Take a long look at the long term

The Harper government’s economic policies are selling us out, where we are quickly becoming a cheap resource colony for Asian economies.


The Harper government’s economic policies are selling us out, where we are quickly becoming a cheap resource colony for seemingly insatiable Asian economies, particularly China.

Is that what we want as British Columbians or Canadians?

The fact that no one seems to be objecting to LNG pipelines, terminals or tankers on our north coast is worrisome, both for being precedent setting and for ignoring the inherent risks. Building LNG terminals here means we are supporting “fracking,” which is proving to have dire consequences like earthquakes, polluted water and ruined lives.

As well, LNG is primarily methane gas which is the worst contributor to the greenhouse effect. There have been a number of LNG accidents that the industry is loath to discuss. Minimizing the scope of the risks regarding LNG transportation (any leak is extremely flammable and explosive) is doing a great disservice to our communities.

How about Canadian oil and gas for Canadians? We should not be exploiting the tars sands because of the damage to the planet, but since we cannot seem to stop that development at this point, we could at least use it for our own country’s needs. Would it not make more sense to build a refinery somewhere in Alberta (rather than the double jeopardy of a pipeline to a Kitimat refinery) and ship the refined petro products to markets across our own country? It could help to end our dependency on foreign oil and hopefully lower prices for consumers while we work on finding alternate energy sources.

If LNG pipelines are put in place it will be the “thin edge of the wedge” as far as future pipelines go. Enbridge, among others, could very well try to pony up to the LNG lines with the argument that First Nations, local communities and environmental concerns will have already been addressed. As much as we may need them, I don’t believe that many local long term jobs would be created because of the modern technology used in handling these fuels. As well, another set of problems would arise because of lack of infrastructure as many workers (thousands for a refinery) would have to be imported to the north for industrial construction, as there is already a skilled labour shortage here.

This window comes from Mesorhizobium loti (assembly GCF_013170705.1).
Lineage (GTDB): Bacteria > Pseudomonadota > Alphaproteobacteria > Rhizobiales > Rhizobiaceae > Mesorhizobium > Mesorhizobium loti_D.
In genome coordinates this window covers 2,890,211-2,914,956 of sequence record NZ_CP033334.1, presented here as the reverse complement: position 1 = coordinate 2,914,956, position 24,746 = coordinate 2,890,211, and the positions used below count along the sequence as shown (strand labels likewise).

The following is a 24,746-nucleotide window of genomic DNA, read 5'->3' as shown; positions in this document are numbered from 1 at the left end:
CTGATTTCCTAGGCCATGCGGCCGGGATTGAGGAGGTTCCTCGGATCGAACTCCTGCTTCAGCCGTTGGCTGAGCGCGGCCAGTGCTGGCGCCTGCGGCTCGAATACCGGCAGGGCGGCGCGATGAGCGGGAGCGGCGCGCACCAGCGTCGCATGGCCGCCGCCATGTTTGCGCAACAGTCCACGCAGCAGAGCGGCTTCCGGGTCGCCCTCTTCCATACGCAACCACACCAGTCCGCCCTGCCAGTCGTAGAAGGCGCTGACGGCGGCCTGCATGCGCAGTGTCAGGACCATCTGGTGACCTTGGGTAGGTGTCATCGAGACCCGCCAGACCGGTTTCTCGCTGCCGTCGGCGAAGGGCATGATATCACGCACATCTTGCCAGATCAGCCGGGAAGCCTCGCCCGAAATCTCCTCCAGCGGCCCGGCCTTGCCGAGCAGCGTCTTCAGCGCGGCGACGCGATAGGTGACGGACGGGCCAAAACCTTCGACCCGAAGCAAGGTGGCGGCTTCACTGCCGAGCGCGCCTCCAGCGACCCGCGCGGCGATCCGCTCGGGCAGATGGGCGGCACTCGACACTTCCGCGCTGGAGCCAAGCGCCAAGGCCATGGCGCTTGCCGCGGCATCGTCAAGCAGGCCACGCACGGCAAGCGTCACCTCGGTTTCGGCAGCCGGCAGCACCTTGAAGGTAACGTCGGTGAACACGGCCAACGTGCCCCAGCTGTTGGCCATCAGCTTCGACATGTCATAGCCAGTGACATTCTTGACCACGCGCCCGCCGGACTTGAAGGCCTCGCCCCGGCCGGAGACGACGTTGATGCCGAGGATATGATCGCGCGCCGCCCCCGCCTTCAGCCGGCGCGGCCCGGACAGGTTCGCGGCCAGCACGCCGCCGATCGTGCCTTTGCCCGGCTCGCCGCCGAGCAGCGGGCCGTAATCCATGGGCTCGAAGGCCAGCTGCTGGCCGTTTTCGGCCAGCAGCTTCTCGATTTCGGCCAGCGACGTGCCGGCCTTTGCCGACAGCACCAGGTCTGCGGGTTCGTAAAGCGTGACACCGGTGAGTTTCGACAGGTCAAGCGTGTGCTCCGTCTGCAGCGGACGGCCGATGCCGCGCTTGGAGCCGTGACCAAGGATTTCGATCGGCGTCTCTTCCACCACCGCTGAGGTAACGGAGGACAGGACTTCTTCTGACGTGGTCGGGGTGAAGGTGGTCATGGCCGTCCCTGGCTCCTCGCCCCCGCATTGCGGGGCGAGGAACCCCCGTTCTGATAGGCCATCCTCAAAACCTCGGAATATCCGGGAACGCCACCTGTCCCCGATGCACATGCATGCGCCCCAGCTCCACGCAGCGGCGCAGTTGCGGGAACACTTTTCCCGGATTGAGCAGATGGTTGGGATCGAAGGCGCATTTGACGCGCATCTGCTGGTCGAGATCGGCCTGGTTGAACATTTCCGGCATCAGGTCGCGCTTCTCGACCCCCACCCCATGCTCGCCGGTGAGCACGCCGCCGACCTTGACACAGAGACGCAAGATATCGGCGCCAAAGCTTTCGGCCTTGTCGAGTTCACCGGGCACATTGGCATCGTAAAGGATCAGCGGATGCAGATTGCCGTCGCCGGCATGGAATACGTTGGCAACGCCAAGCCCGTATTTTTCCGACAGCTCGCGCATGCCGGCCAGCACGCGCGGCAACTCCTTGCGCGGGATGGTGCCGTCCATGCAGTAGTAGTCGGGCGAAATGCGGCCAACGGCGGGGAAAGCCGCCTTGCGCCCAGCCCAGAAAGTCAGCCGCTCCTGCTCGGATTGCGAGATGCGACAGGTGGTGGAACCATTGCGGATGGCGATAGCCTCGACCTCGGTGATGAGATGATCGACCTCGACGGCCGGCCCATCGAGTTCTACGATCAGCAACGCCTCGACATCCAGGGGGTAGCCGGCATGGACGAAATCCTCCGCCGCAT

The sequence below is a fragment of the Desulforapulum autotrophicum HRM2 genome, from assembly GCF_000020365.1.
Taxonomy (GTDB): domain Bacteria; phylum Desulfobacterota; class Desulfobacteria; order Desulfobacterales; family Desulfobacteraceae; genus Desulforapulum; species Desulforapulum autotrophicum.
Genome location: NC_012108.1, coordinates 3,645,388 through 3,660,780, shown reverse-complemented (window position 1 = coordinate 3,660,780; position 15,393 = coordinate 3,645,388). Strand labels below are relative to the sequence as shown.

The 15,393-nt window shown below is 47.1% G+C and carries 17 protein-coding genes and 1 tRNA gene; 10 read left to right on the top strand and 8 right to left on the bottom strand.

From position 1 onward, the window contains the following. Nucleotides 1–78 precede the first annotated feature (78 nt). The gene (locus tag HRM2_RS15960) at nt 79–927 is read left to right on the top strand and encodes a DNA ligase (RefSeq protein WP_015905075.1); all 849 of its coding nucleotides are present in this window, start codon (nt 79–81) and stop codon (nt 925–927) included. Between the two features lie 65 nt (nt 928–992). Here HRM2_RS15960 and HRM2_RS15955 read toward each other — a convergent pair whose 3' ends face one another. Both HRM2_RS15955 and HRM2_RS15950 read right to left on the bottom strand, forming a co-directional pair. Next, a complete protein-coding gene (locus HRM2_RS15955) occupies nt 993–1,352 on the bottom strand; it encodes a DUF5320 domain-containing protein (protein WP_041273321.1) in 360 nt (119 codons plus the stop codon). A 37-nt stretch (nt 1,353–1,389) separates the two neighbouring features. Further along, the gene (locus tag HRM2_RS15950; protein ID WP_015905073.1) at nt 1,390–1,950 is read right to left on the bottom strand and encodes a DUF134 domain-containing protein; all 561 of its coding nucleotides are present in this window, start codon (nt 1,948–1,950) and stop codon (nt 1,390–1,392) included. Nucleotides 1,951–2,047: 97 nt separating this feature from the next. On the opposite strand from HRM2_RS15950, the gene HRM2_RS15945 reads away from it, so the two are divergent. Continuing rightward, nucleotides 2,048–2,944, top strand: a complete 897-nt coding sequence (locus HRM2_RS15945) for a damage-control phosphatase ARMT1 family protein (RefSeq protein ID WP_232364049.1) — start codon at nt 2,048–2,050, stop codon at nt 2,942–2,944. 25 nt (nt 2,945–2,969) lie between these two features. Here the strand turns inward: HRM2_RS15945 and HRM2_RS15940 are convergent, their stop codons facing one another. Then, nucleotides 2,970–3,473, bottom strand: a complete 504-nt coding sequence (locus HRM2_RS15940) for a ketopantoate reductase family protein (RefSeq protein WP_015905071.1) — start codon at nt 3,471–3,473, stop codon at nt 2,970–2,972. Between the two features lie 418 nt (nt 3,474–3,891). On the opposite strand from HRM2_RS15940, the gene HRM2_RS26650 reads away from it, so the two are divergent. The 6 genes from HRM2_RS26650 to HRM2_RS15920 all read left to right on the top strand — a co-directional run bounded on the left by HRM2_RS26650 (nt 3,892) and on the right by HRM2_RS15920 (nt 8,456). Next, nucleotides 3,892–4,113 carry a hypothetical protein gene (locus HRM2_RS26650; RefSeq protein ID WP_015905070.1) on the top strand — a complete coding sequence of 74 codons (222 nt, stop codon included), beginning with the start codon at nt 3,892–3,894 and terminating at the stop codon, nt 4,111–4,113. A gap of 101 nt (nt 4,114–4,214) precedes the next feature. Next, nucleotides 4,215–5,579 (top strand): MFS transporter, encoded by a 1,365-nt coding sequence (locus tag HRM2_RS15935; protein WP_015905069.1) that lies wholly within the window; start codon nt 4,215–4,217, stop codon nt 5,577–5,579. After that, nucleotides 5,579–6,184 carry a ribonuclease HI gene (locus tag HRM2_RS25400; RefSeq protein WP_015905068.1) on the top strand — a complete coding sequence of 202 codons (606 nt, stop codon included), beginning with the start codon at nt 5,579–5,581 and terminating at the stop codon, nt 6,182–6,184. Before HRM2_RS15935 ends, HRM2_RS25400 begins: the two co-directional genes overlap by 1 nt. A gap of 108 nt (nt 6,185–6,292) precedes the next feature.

Have safety and liability issues fully been explored? Recent seismic reports in the Douglas Channel are not encouraging as far as any major industrial development goes. Enbridge has a dismal record regarding clean ups and say they are not responsible once the oil is loaded on ships. LNG and shipping companies have limited liability regarding their vessels in the US waters, what about in Canada?  What are industries’ rights and responsibilities? What are ours?

Are we willing to take most of the risks for oil and gas companies and support the Chinese economy regardless of their human rights record and questionable market practices? If this kind of progress means shipping our finite natural resources to other countries as fast as we can, for the economic benefit of the few, I think we need to take a good look at what this really means to our communities and to Canada in the long term.

Anne Parizot,

Prince Rupert